I had not long finished my NQT year (first year of teaching) when I had Arthur. I then had Eirlys when Arthur was 15 months old. I spent just over two years off work in total. It was then time for me to go back to work. Tom and I both applied for positions at our current school.
Whether mums should work or not is a topic many people feel strongly about. I personally don’t think there is a right answer or perfect option. It depends on so many things! Lucky those who get to choose the option they are happiest with. I could have stayed off work. We would have managed on one wage. But we wouldn’t have been able to save for the future, going back to visit family would have stretched us and holidays would have been a definite no. Short of pimping Tom out for extra cash, going back to work was the best, although not perfect, scenario. I loved being at home with my two and in some ways more time would have been nice but it was also hard keeping them entertained all day!
I have been very lucky. My school runs a crèche where Arthur and Eirlys both went in my first year back. So when I had to hand them over for the first time they were only going about 200m away from my classroom. Made my tears seem pretty daft! We also finish work at 2pm which gives us a whole afternoon together. We start school early (7am) but early starts and toddlers go hand in hand anyway. May as well embrace it!
There are challenges. Maintaining the necessary levels of enthusiasm for a classroom of 7/8 year olds (I teach year 3) and then for two toddlers at home can be tricky. There are days where reading to my two can feel like a chore because I have just finished reading a mountain of stories written by my class. Or it can be hard to remain patient with a misbehaving child in my class after Arthur and Eirlys have spent the early hours of the morning refusing to put socks on. We all have our limits!
It is also hard not to feel pressure as a teacher parent to produce children who are hitting their “age related expectations” and are well-behaved. If we can’t get ours right, then why should we be having a go with anyone else’s?! *Touch wood* Arthur and Eirlys seem to have turned out OK so far. So that’s a start. I also think I would be a competitive parent anyway, teacher or otherwise…I have decided to just accept this. I have a ridiculous need for them to do well at school. I do know they are only small though. Tom laughs at my need for them to do well, but let’s see how he reacts when it is football matches they are playing in!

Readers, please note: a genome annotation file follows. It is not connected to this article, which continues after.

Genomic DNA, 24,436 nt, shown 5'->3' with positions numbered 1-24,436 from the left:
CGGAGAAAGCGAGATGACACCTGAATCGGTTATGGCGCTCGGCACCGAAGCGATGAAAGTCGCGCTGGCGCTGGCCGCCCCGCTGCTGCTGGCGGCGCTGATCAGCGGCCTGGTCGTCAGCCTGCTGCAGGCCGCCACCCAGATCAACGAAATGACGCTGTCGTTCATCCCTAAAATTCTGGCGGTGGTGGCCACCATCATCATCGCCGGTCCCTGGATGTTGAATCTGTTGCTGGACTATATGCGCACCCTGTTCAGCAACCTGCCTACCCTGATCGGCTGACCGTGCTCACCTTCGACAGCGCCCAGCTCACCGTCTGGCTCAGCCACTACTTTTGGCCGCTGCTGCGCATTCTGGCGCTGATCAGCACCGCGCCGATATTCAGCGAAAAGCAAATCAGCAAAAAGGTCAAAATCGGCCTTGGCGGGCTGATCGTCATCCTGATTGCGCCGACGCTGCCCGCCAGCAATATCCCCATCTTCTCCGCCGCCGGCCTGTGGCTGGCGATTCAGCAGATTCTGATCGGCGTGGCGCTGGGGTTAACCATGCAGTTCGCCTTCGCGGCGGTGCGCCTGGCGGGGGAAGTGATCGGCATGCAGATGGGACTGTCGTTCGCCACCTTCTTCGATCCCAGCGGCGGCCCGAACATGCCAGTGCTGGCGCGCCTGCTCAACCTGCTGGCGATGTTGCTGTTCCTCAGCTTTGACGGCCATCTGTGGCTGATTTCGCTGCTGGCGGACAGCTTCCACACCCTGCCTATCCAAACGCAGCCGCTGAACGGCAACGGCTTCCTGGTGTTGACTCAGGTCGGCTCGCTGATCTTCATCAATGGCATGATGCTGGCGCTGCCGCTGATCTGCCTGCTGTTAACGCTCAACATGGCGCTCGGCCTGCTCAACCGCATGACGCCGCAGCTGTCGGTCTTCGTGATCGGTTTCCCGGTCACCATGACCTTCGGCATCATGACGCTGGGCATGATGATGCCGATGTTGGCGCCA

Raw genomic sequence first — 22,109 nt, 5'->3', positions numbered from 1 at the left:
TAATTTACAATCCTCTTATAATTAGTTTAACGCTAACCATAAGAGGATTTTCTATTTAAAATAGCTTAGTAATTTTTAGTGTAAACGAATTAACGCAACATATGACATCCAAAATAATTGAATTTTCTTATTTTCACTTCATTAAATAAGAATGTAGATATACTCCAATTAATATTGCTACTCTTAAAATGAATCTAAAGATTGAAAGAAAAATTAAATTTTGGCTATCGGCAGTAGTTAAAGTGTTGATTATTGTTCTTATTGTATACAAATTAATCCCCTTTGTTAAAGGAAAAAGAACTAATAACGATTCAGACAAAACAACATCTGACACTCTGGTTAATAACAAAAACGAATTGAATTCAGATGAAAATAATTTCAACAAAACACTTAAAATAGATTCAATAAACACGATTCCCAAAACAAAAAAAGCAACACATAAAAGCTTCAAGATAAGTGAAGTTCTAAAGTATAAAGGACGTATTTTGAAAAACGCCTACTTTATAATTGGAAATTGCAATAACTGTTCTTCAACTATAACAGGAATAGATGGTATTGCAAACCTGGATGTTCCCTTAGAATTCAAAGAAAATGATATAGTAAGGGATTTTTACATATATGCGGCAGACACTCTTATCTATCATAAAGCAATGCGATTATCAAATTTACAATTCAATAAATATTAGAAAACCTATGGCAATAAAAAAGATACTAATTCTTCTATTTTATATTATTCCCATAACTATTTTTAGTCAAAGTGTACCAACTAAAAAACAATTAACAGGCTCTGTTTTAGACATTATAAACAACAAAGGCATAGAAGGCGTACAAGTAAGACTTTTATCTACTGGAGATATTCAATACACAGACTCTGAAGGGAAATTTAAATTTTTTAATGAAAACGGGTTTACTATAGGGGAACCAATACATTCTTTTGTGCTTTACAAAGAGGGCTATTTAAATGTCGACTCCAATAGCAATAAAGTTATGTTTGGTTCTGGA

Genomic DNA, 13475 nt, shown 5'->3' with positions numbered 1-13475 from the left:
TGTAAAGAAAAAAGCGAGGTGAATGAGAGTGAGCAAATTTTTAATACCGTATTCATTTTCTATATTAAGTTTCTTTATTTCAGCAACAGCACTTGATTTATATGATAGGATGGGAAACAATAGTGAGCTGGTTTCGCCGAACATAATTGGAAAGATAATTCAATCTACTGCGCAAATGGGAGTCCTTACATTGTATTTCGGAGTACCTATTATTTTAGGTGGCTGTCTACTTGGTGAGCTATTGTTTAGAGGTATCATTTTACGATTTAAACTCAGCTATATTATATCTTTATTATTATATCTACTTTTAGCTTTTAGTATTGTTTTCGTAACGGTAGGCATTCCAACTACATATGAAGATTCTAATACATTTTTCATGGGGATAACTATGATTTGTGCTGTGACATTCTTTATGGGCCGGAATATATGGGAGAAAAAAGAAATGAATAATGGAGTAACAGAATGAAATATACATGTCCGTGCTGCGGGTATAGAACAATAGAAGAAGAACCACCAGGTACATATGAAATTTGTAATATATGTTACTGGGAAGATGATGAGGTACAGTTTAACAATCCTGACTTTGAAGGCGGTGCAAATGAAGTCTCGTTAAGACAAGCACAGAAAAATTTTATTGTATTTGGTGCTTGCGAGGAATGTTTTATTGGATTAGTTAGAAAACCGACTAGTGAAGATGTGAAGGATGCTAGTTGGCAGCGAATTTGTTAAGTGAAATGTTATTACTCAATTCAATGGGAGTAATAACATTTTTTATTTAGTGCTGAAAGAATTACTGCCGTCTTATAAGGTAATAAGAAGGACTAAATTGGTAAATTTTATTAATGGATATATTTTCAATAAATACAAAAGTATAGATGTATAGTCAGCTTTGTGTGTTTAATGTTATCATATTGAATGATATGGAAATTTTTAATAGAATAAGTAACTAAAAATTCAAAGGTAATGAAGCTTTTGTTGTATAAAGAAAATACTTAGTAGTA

The days sometimes feel like they are one blur. Waking up, getting in the car 45 minutes later (got that morning routine down), school, back home, play/read, make tea, bathtime, storytime, bedtime, do work for school, grown-up/stare-at-TV time, bed…wake up again! We also only have 15 minute breaks at school so that whizzes by.
There are upsides though! Teaching means I get to spend a lot of time with my family. We have weekends together, finish work at a sensible time and have long holidays. Being an expat teacher helps this even more as there is less pressure than there currently is in many UK schools. Seeing Arthur and Eirlys around school is also lovely. Arthur’s eyes lit up today as he saw me across the hall in assembly. His big grin and wave from where he sat with his friends was fabulous.
Being a mum myself has also made me more understanding of parents in some ways. It is easier to imagine how they might feel receiving reports, at parent’s evenings and assemblies. Easier to understand what is important to them. Not that teachers without kids don’t empathise with parents, that’s just how I felt! Teaching is also what has made it easy for us to move abroad as a family. There are jobs available all around the world that we can apply to, jobs which are safe and welcoming for all of us. I also love the variety of teaching and being at work. Something different happens every day! I enjoy teaching, being in school and watching my class develop over the year.
So there we go. A little bit about what it is like being a teacher-mum!